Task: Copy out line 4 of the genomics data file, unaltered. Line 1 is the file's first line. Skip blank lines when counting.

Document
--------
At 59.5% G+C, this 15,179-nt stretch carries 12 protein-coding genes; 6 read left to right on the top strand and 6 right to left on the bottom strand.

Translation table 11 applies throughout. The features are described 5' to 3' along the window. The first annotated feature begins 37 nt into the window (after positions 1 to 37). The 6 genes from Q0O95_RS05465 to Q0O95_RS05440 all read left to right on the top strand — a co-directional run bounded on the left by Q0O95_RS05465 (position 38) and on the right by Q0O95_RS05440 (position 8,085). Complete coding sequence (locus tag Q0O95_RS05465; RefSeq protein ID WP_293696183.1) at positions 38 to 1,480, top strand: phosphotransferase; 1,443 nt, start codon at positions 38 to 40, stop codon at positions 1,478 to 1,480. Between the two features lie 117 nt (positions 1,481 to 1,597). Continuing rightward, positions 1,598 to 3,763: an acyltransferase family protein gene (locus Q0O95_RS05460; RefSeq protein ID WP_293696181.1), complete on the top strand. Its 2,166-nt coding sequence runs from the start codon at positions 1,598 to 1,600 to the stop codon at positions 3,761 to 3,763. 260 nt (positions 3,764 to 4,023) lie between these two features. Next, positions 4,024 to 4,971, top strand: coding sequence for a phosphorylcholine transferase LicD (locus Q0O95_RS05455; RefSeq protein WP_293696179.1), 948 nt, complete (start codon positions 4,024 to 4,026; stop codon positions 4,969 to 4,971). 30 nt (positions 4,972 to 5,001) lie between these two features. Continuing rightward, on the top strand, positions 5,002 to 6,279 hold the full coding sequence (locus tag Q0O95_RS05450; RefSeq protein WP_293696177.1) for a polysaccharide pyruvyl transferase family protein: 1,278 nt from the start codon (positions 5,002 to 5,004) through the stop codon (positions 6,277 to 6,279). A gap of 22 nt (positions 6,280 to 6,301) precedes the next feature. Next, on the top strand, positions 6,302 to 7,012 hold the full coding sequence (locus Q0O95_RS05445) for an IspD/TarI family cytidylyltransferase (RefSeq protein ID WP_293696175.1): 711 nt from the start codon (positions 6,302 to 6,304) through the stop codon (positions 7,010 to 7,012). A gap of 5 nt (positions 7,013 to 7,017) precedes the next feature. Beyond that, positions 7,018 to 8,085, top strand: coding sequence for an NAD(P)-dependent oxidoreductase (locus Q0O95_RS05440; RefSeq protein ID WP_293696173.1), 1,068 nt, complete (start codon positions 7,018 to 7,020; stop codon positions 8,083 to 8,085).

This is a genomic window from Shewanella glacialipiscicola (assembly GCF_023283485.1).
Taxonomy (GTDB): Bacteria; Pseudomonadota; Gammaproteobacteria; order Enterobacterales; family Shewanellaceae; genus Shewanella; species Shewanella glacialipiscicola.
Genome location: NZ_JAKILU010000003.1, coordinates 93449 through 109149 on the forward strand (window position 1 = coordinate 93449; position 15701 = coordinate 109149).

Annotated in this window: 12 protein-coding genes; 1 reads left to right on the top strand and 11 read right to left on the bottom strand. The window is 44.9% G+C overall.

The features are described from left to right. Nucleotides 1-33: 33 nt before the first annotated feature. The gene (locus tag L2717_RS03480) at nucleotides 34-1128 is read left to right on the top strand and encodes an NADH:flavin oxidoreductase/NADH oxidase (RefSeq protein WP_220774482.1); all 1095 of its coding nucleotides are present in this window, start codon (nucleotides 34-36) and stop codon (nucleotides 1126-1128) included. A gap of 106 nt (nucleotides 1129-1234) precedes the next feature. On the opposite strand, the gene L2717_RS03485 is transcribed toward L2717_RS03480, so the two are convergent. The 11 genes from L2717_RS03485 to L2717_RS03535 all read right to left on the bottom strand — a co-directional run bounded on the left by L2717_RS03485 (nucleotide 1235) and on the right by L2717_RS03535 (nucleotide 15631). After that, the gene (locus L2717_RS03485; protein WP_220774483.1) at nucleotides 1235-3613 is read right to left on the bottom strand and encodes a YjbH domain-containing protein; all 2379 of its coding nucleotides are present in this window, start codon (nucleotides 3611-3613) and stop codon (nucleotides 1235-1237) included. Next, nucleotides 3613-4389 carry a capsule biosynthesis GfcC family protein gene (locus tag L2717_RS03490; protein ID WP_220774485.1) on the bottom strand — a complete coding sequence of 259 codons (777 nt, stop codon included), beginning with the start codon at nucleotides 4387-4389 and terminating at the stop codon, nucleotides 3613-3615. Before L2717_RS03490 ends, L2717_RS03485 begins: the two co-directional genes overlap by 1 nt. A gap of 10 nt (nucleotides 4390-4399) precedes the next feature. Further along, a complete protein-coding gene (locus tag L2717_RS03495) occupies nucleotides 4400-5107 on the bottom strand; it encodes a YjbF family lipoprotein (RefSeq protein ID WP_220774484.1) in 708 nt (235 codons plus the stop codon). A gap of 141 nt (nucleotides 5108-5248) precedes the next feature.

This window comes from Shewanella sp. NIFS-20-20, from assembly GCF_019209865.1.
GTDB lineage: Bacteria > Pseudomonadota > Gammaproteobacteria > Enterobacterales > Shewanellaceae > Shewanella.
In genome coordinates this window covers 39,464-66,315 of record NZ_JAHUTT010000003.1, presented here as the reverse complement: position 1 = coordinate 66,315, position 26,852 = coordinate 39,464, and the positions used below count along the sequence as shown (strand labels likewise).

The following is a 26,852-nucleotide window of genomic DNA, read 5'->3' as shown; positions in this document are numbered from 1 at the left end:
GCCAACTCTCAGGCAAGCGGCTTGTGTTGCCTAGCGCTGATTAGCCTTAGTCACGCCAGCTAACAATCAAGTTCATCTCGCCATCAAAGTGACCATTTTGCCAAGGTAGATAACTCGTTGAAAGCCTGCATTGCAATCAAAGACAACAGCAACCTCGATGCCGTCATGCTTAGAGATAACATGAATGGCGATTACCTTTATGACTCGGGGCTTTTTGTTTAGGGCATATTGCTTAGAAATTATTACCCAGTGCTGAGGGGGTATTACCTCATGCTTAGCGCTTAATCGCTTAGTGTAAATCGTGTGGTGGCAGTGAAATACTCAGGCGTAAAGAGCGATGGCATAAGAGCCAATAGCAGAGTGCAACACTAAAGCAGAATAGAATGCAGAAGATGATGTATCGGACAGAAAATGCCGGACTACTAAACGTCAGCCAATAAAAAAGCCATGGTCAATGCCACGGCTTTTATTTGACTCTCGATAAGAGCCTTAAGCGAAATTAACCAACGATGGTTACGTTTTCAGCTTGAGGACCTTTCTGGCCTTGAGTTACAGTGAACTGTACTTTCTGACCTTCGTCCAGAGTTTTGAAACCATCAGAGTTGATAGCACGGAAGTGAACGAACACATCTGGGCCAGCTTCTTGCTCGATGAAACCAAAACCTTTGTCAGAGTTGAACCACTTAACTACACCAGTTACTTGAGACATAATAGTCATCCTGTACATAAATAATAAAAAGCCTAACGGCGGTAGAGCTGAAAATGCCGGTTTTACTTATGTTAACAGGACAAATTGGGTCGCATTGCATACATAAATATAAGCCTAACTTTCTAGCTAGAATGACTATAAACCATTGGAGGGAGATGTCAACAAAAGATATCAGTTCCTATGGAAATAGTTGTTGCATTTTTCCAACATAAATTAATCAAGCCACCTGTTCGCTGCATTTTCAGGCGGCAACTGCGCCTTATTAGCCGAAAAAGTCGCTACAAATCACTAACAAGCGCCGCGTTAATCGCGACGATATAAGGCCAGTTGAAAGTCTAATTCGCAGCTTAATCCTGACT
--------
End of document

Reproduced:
Taxonomy (GTDB): Bacteria; Pseudomonadota; Gammaproteobacteria; order Enterobacterales; family Shewanellaceae; genus Shewanella; species Shewanella glacialipiscicola.